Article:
Arresting colors and mysterious interactions of elements and atoms are part of the alchemy that captivates future scientists. “Colors, fire, cool stuff,” Jessie Brown remembers thinking as a junior in high school in Sonoma County, Ca., when she fell in love with chemistry. She was also intrigued by the precision and order in nature and how it seemed to work in a very systematic way.
Drawn to the blue-hued metal chemistry for her doctoral work, Brown pursued the radioactive world of f-elements for her postdoctoral research at Los Alamos National Laboratory. As her career advanced, so did her desire to teach and pass on scientific knowledge to the next generation. Arriving at Transy in 2015, Brown now combines research and teaching, producing all kinds of interesting results. Students help facilitate her research and then go on to devise their own projects.
“Transylvania provides a cohesive journey for students from when they first arrive until they graduate,” Brown explains. They gain a wide perspective and appreciation for different disciplines through the liberal arts, and instead of just a “cookbook approach,” students are encouraged to design and research their own projects. “They learn first-hand what to do when things don’t work and develop their own intuition through independent research. It builds grit,” she adds, “and fosters scientific thinking.”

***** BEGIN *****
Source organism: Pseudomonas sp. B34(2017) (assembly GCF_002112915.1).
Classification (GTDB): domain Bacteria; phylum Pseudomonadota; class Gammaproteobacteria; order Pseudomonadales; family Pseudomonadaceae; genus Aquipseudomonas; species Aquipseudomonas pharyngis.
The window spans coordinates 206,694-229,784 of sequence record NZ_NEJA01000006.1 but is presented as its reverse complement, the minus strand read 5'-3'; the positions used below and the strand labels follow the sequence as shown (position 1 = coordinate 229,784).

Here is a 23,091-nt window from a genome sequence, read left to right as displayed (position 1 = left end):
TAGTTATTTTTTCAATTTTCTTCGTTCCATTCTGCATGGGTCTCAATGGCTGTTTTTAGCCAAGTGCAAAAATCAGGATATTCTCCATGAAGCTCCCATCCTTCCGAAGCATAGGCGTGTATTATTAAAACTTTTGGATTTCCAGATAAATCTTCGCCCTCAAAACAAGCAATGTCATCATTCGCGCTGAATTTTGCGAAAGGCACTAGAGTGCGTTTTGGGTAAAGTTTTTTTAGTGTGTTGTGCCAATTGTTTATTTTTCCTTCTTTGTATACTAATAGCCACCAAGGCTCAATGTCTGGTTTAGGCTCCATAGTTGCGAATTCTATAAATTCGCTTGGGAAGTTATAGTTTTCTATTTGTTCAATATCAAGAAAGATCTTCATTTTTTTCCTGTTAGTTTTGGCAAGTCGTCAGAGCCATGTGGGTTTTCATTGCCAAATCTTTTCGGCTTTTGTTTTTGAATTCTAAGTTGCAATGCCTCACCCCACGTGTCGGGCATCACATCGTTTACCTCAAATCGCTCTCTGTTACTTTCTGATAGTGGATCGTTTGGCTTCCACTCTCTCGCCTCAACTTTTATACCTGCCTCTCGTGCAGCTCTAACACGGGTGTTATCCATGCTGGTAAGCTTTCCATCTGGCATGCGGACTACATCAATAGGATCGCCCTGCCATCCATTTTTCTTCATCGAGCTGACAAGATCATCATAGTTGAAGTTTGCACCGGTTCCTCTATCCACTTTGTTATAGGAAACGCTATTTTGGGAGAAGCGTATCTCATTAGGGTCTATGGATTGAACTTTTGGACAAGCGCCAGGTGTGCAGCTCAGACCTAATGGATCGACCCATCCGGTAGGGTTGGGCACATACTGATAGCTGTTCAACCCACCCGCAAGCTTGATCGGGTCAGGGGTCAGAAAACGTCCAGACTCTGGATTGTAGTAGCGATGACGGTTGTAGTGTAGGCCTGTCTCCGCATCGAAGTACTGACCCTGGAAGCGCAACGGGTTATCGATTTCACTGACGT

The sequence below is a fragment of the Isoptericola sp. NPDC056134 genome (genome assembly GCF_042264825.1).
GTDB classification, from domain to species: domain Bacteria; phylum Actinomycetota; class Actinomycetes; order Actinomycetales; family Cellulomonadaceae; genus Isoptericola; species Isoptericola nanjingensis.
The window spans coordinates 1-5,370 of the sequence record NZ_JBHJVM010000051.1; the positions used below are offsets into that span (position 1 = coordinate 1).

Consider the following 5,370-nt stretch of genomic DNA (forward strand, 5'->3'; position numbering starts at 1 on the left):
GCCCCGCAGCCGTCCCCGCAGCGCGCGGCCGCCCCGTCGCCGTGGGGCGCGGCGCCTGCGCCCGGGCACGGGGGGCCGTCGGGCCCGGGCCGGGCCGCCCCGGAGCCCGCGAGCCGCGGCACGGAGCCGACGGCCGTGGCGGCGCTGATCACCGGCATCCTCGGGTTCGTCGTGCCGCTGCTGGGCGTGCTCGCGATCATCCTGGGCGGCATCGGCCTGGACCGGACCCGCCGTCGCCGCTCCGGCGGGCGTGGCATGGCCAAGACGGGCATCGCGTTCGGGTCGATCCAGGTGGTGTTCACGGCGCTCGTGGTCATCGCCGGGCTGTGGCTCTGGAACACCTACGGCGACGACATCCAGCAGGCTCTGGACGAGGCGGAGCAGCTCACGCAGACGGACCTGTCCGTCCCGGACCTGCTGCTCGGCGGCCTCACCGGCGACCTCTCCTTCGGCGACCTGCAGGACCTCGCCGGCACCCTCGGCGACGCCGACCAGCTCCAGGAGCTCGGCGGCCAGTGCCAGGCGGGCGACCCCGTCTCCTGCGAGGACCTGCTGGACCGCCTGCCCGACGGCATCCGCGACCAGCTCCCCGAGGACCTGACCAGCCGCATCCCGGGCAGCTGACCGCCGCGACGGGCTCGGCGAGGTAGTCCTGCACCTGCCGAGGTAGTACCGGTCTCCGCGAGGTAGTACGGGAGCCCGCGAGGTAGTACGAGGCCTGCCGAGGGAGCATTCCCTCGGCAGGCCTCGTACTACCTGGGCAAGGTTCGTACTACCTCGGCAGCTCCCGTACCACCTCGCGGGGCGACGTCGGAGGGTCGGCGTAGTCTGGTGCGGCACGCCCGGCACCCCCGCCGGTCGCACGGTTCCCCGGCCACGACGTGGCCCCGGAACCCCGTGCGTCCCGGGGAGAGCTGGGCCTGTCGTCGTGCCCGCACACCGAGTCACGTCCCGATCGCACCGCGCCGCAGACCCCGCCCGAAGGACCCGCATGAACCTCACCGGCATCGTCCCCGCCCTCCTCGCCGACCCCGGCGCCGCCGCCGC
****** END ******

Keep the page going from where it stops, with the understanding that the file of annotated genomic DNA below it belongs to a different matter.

Taped to her door are illustrations of the molecular structure of two crystals, the results of research conducted by two biochemistry majors. They took advantage of Transy’s new inert-atmosphere glove box that allows undergraduate research involving air- and water-sensitive materials.
“Our students have the ability to work closely with faculty on complex and applicable research projects,” Brown explains. “And they have unique opportunities, as undergraduates, to work with state-of-the-art scientific equipment.”
The two students not only presented work from their senior research projects at the American Chemical Society National Meeting and Exposition, but they also published their data in the journal of the Royal Society of Chemistry as part of Brown’s article.
Brown points to their work as examples of the combined success of the chemistry program, the division of natural sciences and mathematics, and Transylvania University as a whole. “These experiences allow our students to gain crucial professional skills that help them succeed in their future endeavors and reach their maximum potential upon graduating.” She’s enjoying the process—a different kind of alchemy—that equips Pioneers for the next stage of their careers.